Fast’s mission tested

In March 1931, Fast and his family were deported to the Far East where he spent the next decades, until 1954. A year later he moved to Temirtau in Kazakhstan from where he visited many believers scattered around Central Asia, Siberia, and the Ural, preaching, teaching, baptizing, ordaining, and founding churches. When the oppressions became stronger in 1958, the authorities started a campaign against him, but in the end they did not put the seventy year old preacher in prison.


Sermons: Fast’s way of seeing

From 1967, Fast lived in Dshetysay in South Kazakhstan. Here he joined a church that consisted mostly of Germans, where he continued his work in spite of progressive blindness. In 1970, he started to write down sermons for widows, which were in turn copied by their readers. The almost blind and aged preacher continued to write, and produced two books with sermons for every day as well as a volume of sermons for different occasions. His writings are the most comprehensive collection of sermons written by a Mennonite in USSR after World War II.


See more about Johannes Fast in the German Mennonite Encyclopedia Online ( 


Peace in the city of Berlin

Authors: Martina Basso, Marius van Hoogstraten

For Mennonites, peace is at the heart of our theology. But peace can mean different things in different times and places. This is why, in 2009, the Vereinigung Deutscher Mennonitengemeinden (VDM) took time to think about what the peace witness means today. As a result, they wrote a ‘Declaration on Just Peace’. In addition to a theological part, this Declaration also described practical ‘proving grounds for peace and non-violence’. That is why they also founded Berlin Mennonite Peace Center.


A culture of Peace

The work we do at the Berlin Mennonite Peace Center builds on this Declaration and is intended to show what a ‘culture of peace’ could look like – what being a ‘Peace Church’ in a large and diverse city, and an important capital, could entail. In the Declaration, the VDM wrote that ‘The task of peace is not restricted to ending violence. It also seeks to establish structures that will contribute to a just and long-lasting peace’.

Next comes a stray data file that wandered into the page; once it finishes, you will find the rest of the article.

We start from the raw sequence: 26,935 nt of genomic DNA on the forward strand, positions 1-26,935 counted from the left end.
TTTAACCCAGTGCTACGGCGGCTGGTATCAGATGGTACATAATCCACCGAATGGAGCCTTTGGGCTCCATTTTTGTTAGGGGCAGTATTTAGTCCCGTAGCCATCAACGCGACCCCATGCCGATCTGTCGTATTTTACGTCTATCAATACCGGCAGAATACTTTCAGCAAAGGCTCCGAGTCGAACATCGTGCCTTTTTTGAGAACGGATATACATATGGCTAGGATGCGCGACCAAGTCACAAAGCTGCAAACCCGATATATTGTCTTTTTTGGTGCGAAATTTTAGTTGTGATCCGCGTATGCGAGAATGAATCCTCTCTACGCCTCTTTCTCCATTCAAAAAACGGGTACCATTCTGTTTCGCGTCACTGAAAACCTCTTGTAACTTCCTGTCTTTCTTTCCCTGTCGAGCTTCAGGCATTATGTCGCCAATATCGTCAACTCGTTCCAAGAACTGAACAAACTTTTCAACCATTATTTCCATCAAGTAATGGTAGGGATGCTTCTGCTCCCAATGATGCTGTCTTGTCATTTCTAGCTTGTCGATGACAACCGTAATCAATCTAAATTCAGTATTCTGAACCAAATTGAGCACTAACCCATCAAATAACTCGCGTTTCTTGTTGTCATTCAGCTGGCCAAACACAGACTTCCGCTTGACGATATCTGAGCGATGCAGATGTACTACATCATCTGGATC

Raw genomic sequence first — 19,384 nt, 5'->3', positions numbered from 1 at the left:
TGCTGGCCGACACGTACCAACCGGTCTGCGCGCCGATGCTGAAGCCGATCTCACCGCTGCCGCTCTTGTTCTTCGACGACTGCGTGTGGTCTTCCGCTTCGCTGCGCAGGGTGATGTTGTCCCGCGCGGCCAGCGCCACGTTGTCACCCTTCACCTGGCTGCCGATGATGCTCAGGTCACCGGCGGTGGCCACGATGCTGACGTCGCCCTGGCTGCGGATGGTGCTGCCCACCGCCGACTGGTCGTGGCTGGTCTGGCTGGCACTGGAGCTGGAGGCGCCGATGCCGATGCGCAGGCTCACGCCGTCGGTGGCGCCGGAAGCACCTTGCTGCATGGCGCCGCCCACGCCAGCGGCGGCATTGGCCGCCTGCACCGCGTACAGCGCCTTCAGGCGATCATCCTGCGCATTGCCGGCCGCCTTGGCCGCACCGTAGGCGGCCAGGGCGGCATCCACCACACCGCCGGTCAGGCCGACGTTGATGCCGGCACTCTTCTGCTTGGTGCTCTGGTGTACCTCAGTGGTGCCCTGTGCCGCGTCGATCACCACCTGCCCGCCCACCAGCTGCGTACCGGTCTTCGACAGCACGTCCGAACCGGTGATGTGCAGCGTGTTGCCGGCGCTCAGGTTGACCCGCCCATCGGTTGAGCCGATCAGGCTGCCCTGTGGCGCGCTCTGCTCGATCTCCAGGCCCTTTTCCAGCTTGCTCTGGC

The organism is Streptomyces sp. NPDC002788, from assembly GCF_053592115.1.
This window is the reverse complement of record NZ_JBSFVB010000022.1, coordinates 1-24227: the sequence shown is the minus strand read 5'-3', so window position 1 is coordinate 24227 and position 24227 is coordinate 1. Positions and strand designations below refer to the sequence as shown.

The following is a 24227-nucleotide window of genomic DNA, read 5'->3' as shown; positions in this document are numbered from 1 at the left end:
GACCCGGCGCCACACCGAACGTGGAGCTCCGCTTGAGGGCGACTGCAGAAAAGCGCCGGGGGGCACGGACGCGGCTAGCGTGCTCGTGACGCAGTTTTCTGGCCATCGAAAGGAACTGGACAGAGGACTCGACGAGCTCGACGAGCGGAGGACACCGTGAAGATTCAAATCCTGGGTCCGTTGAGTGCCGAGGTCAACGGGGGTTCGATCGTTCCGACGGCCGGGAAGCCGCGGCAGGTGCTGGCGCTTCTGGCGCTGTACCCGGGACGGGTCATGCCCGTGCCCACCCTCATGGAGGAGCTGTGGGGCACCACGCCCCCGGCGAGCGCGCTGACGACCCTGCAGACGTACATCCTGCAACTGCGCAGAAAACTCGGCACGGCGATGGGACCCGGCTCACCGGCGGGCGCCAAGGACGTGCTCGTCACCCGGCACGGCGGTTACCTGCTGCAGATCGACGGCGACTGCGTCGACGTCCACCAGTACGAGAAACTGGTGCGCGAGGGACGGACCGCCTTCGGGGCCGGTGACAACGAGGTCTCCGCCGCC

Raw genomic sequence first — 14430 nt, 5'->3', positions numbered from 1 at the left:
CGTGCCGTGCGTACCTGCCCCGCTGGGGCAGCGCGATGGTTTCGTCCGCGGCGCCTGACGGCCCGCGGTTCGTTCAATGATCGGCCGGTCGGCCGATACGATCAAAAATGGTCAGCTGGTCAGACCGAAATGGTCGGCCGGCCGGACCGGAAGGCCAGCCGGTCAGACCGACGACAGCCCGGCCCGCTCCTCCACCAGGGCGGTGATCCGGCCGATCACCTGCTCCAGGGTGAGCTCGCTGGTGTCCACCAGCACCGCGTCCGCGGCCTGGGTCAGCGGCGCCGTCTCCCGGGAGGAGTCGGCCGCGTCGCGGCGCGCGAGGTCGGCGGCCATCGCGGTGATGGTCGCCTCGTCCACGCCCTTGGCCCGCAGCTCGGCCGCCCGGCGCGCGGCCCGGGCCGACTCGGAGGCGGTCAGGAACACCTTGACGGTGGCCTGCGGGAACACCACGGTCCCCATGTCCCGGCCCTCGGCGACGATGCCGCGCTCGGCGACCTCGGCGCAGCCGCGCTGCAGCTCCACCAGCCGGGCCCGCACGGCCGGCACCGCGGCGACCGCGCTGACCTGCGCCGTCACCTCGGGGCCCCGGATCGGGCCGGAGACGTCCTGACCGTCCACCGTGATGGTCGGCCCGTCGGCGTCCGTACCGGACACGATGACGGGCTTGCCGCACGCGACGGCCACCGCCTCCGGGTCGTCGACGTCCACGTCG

What does Peace mean concrete?

For us, it means we work on the following things: Building networks to prevent violence: we accompany a network of people and organizations in an inner-city neighborhood of Berlin. We also prevent violence through sports (karate for girls), and create spaces for people of different cultures and/or religions to meet and connect. We cooperate with the Brethren in Christ in Zimbabwe to learn together about conflict transformation and raise awareness about the difficult situation in Zimbabwe. We also make the witness for peace known in wider society and in other churches. We organize prayers for peace and continue to look for a ‘spirituality of peace’ that crosses confessional and religious borders. We support and advise Mennonite congregations and institutions in their peace work.